Listen: http://www.youtube.com/watch?v=vRB8N9kX5es


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Post #: 44
RE: olaf and pigeon army present radiothread: a thread ... - 3/10/2011 5:47:25 PM   
Piles


Posts: 5545
Joined: 6/8/2007
From: Whalley Range
Why is this not called Radiothread?

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Post #: 45
RE: olaf and pigeon army present radiothread: a thread ... - 3/10/2011 5:47:52 PM   
Piles


Posts: 5545
Joined: 6/8/2007
From: Whalley Range
Oh wait it totally is.

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Post #: 46
RE: olaf and pigeon army present radiothread: a thread ... - 4/10/2011 11:41:33 AM   
sharkboy


Posts: 6286
Joined: 26/9/2005
From: Belfast
quote:

ORIGINAL: big dawg

If neither of you have Electioneering on your list then you are both fools of the highest order*




*I dont really mean that


I remember reading an anecdote about this song around the time of the release of OK Computer.  Apparently it was one of the first new songs recorded after The Bends and when some of their US label bosses inquired as to whether the follow-up to that epic would be in a similar rocky guitar vein, the band played them this to placate them, then went away and recorded the rest of the tracks on the album, safe in the knowledge that the yanks had been fooled into expecting The Bends II, so they had more scope to experiment.

Anyway, nice to see some respect for the B-sides.  I hope you'll also consider some of the remixes in your list;   Planet Telex (Hexadecimal mix), Climbing Up The Walls (Fila Brasilia Mix) and Sctterbrain (Four Tet RMX) are all worthy of inclusion IMO

_____________________________

WWLD?

Every time we think we have measured our capacity to meet a challenge, we look up and we're reminded that that capacity may well be limitless

I left in love, in laughter, and in truth and wherever truth, love and laughter abide, I am there in spirit.

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Post #: 47
RE: olaf and pigeon army present radiothread: a thread ... - 4/10/2011 1:36:10 PM   
Pigeon Army


Posts: 14612
Joined: 29/1/2006
From: Pixar HQ, George Lucas' Office.


2007 // from the album 'In Rainbows' (bonus disc) // yes I know it's called Last Flowers fuck you



Its easy to call Radiohead one of the most experimental rock bands working in the mainstream today truth has a funny way of being like that. However, I dont think Im out of step saying that the aggressive evolution of the OK Computer-Kid A-Amnesiac period has long since been replaced by a slower, steadier development of the Radiohead sound, whatever that means the difference between The Bends and Kid A is far more mindboggling than the difference between Hail to the Thief and The King of Limbs, even with Limbs dubstep and glitch influences. Theyve gotten to the point where they can bust out a time-worn piano ballad and people arent going to go whats this, theyre meant to make art rock, get off my stage. Which is kind of what makes Last Flowers so refreshing its stripped back, its simple, relying on one guitar, one piano and Thoms quavering, cracking voice.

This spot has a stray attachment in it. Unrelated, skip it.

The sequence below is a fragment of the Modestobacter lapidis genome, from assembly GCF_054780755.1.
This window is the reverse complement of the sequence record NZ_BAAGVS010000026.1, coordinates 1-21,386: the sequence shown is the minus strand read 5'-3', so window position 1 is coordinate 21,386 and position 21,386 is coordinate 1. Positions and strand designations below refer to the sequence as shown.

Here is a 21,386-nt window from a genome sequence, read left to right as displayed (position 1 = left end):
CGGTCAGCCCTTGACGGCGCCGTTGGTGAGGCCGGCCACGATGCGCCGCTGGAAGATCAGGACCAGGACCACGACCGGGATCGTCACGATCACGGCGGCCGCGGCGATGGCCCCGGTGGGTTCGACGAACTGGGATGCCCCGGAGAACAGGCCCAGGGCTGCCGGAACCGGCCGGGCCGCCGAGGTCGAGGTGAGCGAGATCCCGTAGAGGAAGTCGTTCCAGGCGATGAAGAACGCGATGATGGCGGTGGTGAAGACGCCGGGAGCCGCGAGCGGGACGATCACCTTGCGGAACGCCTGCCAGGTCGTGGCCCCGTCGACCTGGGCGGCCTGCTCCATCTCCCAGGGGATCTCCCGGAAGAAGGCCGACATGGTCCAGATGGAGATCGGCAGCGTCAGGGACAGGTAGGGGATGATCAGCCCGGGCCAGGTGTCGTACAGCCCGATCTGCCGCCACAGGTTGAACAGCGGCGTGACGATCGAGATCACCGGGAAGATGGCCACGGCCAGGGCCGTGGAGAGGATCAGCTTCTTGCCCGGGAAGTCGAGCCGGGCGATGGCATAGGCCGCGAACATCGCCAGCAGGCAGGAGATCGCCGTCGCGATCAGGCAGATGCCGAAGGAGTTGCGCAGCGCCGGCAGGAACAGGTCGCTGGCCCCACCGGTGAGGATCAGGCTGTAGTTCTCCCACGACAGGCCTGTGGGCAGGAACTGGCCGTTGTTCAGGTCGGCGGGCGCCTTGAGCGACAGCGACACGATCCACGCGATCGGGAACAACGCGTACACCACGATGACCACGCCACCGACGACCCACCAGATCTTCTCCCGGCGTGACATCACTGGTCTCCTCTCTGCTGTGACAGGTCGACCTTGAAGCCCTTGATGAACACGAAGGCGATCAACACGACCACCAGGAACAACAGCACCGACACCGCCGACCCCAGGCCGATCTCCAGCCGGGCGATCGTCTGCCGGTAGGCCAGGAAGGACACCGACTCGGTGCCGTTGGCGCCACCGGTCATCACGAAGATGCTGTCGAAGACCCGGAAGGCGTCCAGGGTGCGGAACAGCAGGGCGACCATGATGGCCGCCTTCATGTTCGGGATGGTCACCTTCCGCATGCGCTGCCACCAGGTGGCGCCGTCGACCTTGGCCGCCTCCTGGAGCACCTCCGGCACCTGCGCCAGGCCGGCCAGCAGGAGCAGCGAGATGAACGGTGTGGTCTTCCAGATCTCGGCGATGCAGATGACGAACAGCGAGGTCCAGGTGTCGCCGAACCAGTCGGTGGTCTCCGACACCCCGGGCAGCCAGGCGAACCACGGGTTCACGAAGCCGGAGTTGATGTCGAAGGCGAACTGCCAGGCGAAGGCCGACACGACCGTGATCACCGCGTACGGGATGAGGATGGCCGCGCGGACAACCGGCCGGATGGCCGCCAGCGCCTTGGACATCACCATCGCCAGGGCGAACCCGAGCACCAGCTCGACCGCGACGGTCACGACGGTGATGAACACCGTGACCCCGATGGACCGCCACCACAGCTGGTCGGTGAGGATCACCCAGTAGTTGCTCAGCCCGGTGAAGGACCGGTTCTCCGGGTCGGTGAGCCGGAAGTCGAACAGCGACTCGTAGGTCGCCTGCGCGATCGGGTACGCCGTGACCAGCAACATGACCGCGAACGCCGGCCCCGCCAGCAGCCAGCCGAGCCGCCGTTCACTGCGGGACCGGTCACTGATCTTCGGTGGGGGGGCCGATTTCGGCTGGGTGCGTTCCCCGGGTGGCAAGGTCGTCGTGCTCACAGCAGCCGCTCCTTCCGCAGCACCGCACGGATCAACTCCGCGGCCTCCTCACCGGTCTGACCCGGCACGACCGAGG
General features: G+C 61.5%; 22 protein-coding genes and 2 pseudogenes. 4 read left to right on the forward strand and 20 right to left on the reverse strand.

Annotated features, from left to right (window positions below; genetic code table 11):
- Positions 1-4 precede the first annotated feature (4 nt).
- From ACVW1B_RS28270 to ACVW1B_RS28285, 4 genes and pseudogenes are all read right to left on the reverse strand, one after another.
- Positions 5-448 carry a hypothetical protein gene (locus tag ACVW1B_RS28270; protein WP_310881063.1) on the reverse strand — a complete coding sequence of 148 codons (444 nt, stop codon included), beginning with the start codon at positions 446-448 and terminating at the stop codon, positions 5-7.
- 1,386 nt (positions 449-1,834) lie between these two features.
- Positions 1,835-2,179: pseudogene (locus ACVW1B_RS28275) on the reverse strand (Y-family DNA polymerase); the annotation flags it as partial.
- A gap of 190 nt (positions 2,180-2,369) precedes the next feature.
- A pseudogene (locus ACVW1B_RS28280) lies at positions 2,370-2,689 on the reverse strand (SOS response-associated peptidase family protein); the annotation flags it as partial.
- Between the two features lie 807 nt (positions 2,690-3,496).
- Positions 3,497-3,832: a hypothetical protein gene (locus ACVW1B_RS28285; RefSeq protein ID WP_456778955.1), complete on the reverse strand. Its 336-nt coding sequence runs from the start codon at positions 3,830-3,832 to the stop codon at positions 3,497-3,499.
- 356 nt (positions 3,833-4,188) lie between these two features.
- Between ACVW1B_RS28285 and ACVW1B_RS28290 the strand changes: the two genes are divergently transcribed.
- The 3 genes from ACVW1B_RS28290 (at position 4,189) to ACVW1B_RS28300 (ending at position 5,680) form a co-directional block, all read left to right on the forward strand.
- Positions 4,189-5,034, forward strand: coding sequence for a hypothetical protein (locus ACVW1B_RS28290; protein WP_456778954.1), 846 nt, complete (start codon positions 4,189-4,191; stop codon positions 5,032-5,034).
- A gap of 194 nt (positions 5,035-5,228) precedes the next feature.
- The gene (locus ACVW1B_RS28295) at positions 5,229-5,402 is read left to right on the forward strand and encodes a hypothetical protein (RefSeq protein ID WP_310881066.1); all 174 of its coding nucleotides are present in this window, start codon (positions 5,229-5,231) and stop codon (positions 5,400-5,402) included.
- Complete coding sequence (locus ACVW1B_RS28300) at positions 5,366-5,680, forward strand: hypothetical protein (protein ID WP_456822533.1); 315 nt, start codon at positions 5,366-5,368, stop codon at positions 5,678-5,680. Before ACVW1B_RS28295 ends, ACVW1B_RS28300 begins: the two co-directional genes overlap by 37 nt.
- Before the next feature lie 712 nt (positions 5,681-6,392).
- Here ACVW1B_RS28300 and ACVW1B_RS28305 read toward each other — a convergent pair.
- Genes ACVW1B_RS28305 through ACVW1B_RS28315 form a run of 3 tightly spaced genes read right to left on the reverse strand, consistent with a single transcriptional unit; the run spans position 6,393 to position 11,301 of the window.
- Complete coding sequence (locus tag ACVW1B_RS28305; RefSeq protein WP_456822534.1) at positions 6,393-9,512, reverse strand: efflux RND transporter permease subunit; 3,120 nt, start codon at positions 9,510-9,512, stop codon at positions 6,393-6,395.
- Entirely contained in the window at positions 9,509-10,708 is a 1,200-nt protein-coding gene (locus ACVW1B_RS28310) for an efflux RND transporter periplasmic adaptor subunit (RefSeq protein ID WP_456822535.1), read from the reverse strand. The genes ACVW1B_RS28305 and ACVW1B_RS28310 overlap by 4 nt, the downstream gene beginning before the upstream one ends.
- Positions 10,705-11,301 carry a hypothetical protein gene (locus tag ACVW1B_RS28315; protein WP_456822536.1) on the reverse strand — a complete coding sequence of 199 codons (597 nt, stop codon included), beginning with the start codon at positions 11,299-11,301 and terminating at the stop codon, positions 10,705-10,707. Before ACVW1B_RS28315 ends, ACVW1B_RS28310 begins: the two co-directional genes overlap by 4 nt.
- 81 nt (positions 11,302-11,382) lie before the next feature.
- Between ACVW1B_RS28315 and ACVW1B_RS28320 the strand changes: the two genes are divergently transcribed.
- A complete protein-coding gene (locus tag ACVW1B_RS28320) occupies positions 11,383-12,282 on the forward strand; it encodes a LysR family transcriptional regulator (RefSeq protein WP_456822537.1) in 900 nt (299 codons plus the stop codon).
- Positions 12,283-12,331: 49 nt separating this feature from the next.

Last Flowers is haunting, bordering on ethereal hell, even its name drips with notions of fading memories and the end of times. Thom, his voice teetering on the edge of his range, sings of a growing feeling of becoming redundant in the modern world, alienated by the people and the technology around him, reiterating those same concerns that filled colder, more robotic tracks like Fitter Happier and Packt Like Sardines. Accompanied by a lone piano for most of the song, Thoms plea for basic human connection is heartwrenching and a little bit depressing, if only because of the hint that we may all end up making the same futile call for help, that all well have at the end is a piano and the recollections of a life past slipping in and out of our mind.

Listen here:
http://www.youtube.com/watch?v=QxYemY8CQaw
Watch it performed Live from the Basement here:
http://www.youtube.com/watch?v=jAToWYyERAw&feature=related


_____________________________

quote:

ORIGINAL: Rinc
She's supposed to be 13! I'd want her to be very attractive though


quote:

ORIGINAL: MonsterCat
quote:

ORIGINAL: Pigeon Army
Stop being mean to Deviation

No.

(in reply to sharkboy)
Post #: 48
RE: olaf and pigeon army present radiothread: a thread ... - 4/10/2011 1:48:18 PM   
sharkboy


Posts: 6286
Joined: 26/9/2005
From: Belfast
Another good choice.  Reckon I'm gonna like this thread...